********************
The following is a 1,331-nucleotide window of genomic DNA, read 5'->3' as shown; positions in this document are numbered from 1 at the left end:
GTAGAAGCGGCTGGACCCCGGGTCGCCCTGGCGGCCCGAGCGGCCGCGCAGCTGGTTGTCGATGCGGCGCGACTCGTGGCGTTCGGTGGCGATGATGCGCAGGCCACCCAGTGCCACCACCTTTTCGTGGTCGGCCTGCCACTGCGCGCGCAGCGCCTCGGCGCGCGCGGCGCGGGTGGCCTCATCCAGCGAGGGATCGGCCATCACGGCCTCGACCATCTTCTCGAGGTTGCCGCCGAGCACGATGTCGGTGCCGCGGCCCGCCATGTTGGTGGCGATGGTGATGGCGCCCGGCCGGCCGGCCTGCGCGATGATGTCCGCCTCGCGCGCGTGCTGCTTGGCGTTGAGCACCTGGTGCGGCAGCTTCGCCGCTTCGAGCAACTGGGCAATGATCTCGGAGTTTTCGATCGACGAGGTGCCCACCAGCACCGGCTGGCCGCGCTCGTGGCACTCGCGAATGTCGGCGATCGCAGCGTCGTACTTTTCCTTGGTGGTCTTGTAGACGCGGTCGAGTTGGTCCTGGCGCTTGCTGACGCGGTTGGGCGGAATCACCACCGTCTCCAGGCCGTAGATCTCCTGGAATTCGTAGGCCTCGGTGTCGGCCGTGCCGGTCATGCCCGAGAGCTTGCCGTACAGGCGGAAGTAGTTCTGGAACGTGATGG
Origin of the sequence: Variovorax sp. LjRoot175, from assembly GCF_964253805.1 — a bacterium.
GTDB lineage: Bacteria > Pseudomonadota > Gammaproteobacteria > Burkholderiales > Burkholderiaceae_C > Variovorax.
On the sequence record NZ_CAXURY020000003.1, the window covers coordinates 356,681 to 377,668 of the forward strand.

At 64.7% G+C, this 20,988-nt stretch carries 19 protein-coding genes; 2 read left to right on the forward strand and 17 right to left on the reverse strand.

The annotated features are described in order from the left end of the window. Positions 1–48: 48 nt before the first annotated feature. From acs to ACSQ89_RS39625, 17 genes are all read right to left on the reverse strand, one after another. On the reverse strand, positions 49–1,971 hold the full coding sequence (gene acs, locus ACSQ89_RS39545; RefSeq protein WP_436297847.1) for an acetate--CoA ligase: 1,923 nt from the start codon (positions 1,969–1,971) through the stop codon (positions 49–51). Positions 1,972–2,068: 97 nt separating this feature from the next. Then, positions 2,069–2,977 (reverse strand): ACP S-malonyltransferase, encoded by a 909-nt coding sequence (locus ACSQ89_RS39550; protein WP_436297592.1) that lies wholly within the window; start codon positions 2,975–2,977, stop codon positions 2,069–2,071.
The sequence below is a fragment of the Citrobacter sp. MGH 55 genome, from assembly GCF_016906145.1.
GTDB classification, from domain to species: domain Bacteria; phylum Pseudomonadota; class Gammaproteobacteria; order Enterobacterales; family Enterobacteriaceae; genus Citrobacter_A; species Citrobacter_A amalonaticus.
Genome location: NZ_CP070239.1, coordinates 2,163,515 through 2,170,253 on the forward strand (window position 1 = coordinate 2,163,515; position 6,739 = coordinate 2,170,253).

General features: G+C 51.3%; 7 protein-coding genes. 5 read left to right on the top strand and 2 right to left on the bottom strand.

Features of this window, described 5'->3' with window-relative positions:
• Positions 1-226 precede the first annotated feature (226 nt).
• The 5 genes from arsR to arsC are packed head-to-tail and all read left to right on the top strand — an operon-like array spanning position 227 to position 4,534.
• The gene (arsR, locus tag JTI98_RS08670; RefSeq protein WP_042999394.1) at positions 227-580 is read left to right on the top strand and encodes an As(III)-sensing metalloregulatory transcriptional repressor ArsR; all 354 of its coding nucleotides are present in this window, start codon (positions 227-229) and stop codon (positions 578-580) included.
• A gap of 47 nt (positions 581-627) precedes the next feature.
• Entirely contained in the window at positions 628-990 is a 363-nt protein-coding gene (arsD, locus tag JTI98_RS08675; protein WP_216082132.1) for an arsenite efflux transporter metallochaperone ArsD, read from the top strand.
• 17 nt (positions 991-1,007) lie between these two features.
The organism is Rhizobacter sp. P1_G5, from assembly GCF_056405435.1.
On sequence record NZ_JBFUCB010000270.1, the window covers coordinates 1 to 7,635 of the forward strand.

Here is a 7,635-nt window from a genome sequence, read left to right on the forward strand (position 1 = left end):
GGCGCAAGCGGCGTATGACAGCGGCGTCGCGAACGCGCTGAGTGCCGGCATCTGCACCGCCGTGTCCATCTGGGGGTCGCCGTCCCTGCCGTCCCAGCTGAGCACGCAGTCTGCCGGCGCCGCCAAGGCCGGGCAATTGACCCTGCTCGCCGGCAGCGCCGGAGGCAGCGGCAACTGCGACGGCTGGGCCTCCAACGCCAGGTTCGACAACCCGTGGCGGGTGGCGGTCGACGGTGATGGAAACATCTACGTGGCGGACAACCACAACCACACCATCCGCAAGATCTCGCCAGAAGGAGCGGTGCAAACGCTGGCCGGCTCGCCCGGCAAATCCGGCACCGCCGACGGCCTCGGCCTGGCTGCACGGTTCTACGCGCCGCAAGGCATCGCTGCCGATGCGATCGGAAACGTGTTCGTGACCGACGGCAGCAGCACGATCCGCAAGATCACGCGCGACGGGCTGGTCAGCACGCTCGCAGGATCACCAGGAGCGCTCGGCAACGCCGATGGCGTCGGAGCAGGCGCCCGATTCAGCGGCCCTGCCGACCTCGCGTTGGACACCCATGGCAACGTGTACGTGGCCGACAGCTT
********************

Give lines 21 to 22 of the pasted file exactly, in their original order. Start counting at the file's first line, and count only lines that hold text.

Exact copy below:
Here is a 7,635-nt window from a genome sequence, read left to right on the forward strand (position 1 = left end):
GGCGCAAGCGGCGTATGACAGCGGCGTCGCGAACGCGCTGAGTGCCGGCATCTGCACCGCCGTGTCCATCTGGGGGTCGCCGTCCCTGCCGTCCCAGCTGAGCACGCAGTCTGCCGGCGCCGCCAAGGCCGGGCAATTGACCCTGCTCGCCGGCAGCGCCGGAGGCAGCGGCAACTGCGACGGCTGGGCCTCCAACGCCAGGTTCGACAACCCGTGGCGGGTGGCGGTCGACGGTGATGGAAACATCTACGTGGCGGACAACCACAACCACACCATCCGCAAGATCTCGCCAGAAGGAGCGGTGCAAACGCTGGCCGGCTCGCCCGGCAAATCCGGCACCGCCGACGGCCTCGGCCTGGCTGCACGGTTCTACGCGCCGCAAGGCATCGCTGCCGATGCGATCGGAAACGTGTTCGTGACCGACGGCAGCAGCACGATCCGCAAGATCACGCGCGACGGGCTGGTCAGCACGCTCGCAGGATCACCAGGAGCGCTCGGCAACGCCGATGGCGTCGGAGCAGGCGCCCGATTCAGCGGCCCTGCCGACCTCGCGTTGGACACCCATGGCAACGTGTACGTGGCCGACAGCTT